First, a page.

OB Rag Joins Media Call for San Diego Police to Release Security Video of Fatal Cop Shooting in the Midway

by on August 26, 2015 · 1 comment

in Civil Rights

searchlightsWe at the OB Rag applaud the efforts of local media to obtain the security video of a San Diego police officer’s fatal shooting of an unarmed man in the Midway District last April, and we join in the call for the police to make public the video.

The Voice of San Diego, KPBS, KGTV, the San Diego Union-Tribune, and inewsource have joined together in filing a motion in court seeking a court order allowing the media to have access to the videotape.

The motion, filed in Federal Court a week ago, demands that the video – a security camera video – taken by a business near the alley where the fatal shooting took place – be made public and be released under the First Amendment and federal court rules. A statement about the shooting made by the police officer involved is also being sought.

Just after midnight on April 30th, 42-year-old Fridoon Rawshan Nehad was killed by San Diego Police Officer Neal Browder in the Midway District behind an adult bookstore off Hancock Street. Nehad was first reported to have a knife – but that was later changed to him having a shiny pen. He also suffered from mental illness.  Browder did not have his police body camera on during the incident for some reason.  According to police and the City, Nehad disregarded the officer’s orders to drop the object in his hand, and instead moved toward Browder when he was killed. The victim was unarmed and was shot about 10 to 15 feet from the officer, who had just arrived at the scene after a complaint from a clerk in the store.

Up to now, San Diego Police have refused to release the video publicly, declaring that it was part of an ongoing investigation, citing a section of the state Public Records Act that exempt those kinds of records from disclosure.

The videotape has been released to the family of Rawshan Nehad, which is suing the City and Browder in federal court for civil rights violations.  Right now the video and cop statement are under a court order restricting any of the parties from releasing them.

The OB Rag – which has been following the shooting and its aftermath – agrees with the motion that in the current national debate about police shootings of unarmed citizens, the public has a right to see the video, and that right outweighs any privacy or confidentiality issues. The victim’s family does not object to its release either.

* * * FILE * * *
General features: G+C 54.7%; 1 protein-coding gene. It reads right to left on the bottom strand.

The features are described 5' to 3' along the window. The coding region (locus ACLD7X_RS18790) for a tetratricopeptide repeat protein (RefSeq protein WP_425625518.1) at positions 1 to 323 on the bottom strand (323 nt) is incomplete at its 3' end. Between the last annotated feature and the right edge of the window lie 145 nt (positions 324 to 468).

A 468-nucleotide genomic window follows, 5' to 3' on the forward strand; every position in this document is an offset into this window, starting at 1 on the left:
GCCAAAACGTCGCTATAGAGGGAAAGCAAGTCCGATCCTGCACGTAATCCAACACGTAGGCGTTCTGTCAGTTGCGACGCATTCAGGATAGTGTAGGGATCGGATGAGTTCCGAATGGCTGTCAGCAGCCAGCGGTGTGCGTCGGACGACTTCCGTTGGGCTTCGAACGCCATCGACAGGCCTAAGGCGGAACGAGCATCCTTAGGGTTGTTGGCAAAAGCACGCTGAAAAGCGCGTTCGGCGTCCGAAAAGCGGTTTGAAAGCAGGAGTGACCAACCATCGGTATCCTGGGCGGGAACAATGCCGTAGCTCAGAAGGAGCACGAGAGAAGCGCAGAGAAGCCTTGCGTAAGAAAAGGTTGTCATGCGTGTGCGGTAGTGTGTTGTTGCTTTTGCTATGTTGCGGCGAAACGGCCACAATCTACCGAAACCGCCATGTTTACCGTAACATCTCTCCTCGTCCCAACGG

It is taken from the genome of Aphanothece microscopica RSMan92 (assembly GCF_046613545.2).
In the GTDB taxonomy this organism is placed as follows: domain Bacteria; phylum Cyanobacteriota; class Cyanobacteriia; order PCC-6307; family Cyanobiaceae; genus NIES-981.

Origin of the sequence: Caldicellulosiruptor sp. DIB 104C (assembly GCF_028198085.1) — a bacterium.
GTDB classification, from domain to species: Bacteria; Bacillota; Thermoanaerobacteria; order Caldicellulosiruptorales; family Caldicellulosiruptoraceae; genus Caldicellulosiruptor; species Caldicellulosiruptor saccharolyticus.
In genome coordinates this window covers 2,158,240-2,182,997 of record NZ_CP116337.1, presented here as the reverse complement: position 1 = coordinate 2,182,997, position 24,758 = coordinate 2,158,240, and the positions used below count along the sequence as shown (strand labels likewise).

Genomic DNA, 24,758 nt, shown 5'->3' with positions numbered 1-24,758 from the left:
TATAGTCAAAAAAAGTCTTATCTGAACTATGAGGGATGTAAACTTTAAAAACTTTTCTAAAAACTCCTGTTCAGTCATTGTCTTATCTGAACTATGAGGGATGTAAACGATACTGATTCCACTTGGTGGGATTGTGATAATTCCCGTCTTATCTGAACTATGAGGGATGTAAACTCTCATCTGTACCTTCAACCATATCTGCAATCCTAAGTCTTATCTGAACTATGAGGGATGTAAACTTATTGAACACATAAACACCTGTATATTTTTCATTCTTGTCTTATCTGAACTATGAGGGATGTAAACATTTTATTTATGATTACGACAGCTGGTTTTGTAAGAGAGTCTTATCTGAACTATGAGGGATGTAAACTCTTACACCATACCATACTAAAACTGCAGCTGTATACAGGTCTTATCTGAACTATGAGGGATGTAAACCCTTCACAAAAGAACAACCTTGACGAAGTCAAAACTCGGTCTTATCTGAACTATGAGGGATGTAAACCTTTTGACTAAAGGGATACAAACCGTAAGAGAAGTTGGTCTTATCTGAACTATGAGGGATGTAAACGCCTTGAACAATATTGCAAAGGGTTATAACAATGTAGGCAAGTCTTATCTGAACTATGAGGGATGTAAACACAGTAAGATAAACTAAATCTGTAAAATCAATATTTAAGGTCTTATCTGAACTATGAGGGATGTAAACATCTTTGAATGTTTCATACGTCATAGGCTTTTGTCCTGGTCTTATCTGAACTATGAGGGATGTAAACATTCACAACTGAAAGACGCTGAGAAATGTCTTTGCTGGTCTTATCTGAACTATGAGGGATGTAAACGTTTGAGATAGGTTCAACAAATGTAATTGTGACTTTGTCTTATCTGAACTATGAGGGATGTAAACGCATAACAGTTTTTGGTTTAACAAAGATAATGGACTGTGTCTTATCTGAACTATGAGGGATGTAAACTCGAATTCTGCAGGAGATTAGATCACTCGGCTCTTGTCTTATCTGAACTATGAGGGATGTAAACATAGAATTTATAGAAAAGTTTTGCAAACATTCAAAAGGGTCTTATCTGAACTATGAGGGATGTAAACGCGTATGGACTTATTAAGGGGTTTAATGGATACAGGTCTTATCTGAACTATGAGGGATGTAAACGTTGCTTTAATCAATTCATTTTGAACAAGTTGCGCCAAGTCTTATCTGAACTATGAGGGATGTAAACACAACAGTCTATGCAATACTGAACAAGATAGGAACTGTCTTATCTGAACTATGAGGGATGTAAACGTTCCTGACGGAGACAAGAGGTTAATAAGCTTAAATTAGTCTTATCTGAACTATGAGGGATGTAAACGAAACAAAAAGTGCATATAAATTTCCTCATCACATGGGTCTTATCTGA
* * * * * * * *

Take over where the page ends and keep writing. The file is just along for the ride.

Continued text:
The videotape at issue was viewed by an employee of the business before it was turned over to police. And in court papers, the employee –  Wesley Doyle – stated that after viewing the tape 20 to 30 times, the shooting was unprovoked, that Nehad was shot by Browder as he approached the officer.

For the media group, attorney Guylyn Cummins argued:

“There is nothing confidential about a video showing why and how an officer killed a person on a public thoroughfare, and no known rationale for possible secrecy therefore exists.”

We agree – and the sooner the police release this material – the sooner any claims of lack of transparency or even of police “cover-up” can be dismissed. In other cities where police delay or refuse to release information or videos of cop shootings, local activists mount serious campaigns to pressure local government to comply with citizens’ concerns.

Chief Zimmerman: the Mayor has said it’s up to you. Release the video – stop the questions.


Thanks to Greg Moran and his article from SD U-T.

{ 1 comment… read it below or add one }

objamie August 26, 2015 at 3:34 pm

I don’t need to see the store cam video. I want the officer to answer to a tribunal about why his body camera was turned off upon arriving to the scene. My condolences to the victim and his family.


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